"New Eden", the second episode of Star Trek: Discovery season 2, generates many intriguing new questions about the mysterious entity called the Red Angel as well as other events aboard the titular starship.
The whereabouts of the missing Spock (Ethan Peck) are addressed immediately in "New Eden"; the Vulcan is being held in a Starbase psychiatric unit. As they chase the second of the seven red signals in space, the Discovery jumps to the Beta Quadrant to find 11,000 humans living on the planet Terralysium, who were brought there in 2053 by the Red Angel. The episode centers on the theme of "science vs. faith" as Captain Christopher Pike (Anson Mount) and Commander Michael Burnham (Sonequa Martin-Green) debate the moral quandary of whether the human survivors should be made aware that the Earth wasn't destroyed during World War III. Meanwhile, an accident infuses Ensign Sylvia Tilly (Mary Wiseman) with energy from the dark matter she brought aboard the Discovery and Tilly has to race to find a way to save Terralysium from an extinction-level event.
Star Trek: Discovery season 2, episode 2 feels like a classic Star Trek: The Next Generation episode with its thoughtful ethical debate while showcasing the CBS All Access show's trademark propulsive action and the second season's lighter tone. Here are the biggest questions "New Eden" left us asking.
- This Page: Questions About Spock and The Red Angel
- Page 2: Questions About Tilly, Stamets, and Culber
- Page 3: Other Questions About Discovery Season 2
Why Is Spock In A Starfleet Psychiatric Facility?
Captain Pike knew Spock's whereabouts all along, and in Star Trek: Discovery season 2, episode 2, Pike revealed to Burnham that her foster brother is in a Starfleet psychiatric unit on Starbase 5. Spock took leave two months prior and has been confined for the last month. Neither Michael, Sarek, nor Amanda were notified at Spock's request. In his log, Spock confessed that the nightmares which plagued him as a child have returned. If these nightmares were enough to break Spock's Vulcan reserve, they are indeed serious, but if he planned to seek out the source of the nightmares, why would he voluntarily place himself in a psychiatric unit?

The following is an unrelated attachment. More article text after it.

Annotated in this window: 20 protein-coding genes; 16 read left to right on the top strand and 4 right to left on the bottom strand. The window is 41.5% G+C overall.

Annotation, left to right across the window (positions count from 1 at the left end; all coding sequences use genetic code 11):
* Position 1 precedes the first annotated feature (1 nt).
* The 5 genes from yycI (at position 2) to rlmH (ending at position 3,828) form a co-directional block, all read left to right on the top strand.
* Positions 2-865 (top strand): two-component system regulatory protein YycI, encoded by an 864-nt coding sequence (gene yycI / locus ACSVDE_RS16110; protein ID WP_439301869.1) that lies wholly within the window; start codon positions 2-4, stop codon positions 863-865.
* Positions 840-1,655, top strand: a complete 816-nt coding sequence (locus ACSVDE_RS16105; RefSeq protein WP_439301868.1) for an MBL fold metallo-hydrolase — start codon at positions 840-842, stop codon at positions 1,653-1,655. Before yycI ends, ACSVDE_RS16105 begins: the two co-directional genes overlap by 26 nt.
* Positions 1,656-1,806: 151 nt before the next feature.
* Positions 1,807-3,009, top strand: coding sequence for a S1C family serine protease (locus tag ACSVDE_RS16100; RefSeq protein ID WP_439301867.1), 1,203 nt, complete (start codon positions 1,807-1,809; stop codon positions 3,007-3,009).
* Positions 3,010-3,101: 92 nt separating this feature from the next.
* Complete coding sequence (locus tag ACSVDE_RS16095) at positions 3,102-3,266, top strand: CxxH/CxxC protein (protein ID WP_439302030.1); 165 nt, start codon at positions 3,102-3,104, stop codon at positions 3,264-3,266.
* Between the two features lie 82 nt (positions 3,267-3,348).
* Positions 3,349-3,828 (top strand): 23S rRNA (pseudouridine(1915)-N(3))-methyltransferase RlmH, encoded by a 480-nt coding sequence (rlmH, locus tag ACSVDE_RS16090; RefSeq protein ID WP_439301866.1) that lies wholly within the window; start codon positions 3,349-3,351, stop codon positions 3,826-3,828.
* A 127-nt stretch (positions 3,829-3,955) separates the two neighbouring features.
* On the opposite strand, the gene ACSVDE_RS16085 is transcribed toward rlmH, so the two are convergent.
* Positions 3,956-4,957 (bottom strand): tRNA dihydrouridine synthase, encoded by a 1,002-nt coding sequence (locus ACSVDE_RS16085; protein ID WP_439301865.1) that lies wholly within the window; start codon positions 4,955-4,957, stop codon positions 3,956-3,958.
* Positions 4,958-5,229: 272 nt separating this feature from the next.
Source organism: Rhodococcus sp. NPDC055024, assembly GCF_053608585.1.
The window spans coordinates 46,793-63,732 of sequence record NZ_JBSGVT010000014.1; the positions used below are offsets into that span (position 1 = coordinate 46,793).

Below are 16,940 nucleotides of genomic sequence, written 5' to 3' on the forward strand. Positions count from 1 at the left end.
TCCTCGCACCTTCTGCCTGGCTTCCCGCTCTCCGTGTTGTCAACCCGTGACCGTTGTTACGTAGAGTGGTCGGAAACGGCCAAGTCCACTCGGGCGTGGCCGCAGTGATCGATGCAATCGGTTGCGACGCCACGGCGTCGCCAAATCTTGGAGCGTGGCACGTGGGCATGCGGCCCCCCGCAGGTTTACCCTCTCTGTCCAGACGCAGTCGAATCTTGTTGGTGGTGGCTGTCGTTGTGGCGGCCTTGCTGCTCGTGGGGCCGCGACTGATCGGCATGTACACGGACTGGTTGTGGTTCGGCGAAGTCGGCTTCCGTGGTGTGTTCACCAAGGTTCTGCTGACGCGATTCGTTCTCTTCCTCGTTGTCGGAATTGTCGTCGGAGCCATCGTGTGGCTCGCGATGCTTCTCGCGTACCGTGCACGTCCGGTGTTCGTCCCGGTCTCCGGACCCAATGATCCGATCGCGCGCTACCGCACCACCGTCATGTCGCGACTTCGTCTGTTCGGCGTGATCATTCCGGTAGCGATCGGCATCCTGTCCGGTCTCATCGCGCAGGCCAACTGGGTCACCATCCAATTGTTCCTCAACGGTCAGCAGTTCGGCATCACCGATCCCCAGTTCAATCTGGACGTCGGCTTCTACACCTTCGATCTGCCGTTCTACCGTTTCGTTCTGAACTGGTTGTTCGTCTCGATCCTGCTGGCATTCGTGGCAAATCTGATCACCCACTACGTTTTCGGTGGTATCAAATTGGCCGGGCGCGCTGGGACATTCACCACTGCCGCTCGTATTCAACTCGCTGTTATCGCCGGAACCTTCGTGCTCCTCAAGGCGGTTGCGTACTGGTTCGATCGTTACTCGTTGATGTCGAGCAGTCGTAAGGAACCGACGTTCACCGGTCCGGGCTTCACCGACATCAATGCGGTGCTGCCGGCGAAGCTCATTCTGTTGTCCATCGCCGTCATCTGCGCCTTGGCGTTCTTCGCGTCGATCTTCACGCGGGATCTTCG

It's possible Pike still hasn't told Burnham the whole story; maybe Spock is being involuntarily confined because seeking out the source of the red signals would place the Vulcan in danger. Could Pike have committed his Science Officer himself in order to protect him? While Pike could be keeping vital details from Burnham, she similarly hasn't revealed the reason why she and Spock no longer have a relationship (which could be because Spock developed feelings for his foster sister).
Has The Red Angel Appeared To Anyone Else Besides Spock And Burnham?
Burnham has now seen the Red Angel twice in Star Trek: Discovery season 2: the first time when she was injured during the rescue of the U.S.S. Hiawatha before Pike saved her and the second time in a brief flash after Jacob, one of the survivors on New Eden, knocked her, Pike, and Lt. Owosekun (Oyin Oladejo) out with a flash grenade (although it's not clear if this was a second vision or a memory). Presumably, Spock has also seen the Red Angel, although that won't be confirmed until he actually appears on Star Trek: Discovery. Up until this episode, the Red Angel had only shown itself recently to Sarek's two children - why?
Pike has now also seen the Red Angel; at the end of the episode the captain was able to access the video circa 2053 from a soldier's helmet and saw a few minutes of the people in the church fearing a nuclear bomb detonation. The Red Angel appears in the doorway of the church before it transported the building and everyone in it to the Beta Quadrant. But was Pike meant to see the Red Angel, which apparently has been revealing itself deliberately? Will the Red Angel now choose to reveal itself to Pike in the present and will Pike knowing what it looks like factor into the Discovery's investigation into the red signals?
Is The Red Angel A Retcon Of Star Trek's Space Gods?
Burnham and Pike raised Arthur C. Clarke's Third Law, which has been updated in Star Trek lore to state that "any sufficiently advanced extraterrestrial technology is indistinguishable from God". This plants the seed that, despite its heavenly form, the Red Angel isn't divine but an alien with technology Starfleet doesn't yet understand. This could recontextualize the many seemingly-omnipotent space gods in the galaxy, a number of which Captain Kirk's Starship Enterprise will run into.
From the Greek god Apollo, the Metron, the Organians, and the Guardian of Forever, to name a few, the 23rd-century era of Star Trek is rife with extraterrestrial beings that style themselves to be gods, right up to Captain Jean-Luc Picard's nemesis Q (John de Lancie) and the Q Continuum in the 24th century. Could the Red Angel really be nothing more than an incredibly advanced alien? What Star Trek: Discovery reveals about the mysterious being and its abilities could reverberate into the rest of the Star Trek series set after it and shed new light on the slew of "omnipotent" aliens the Enterprise will meet.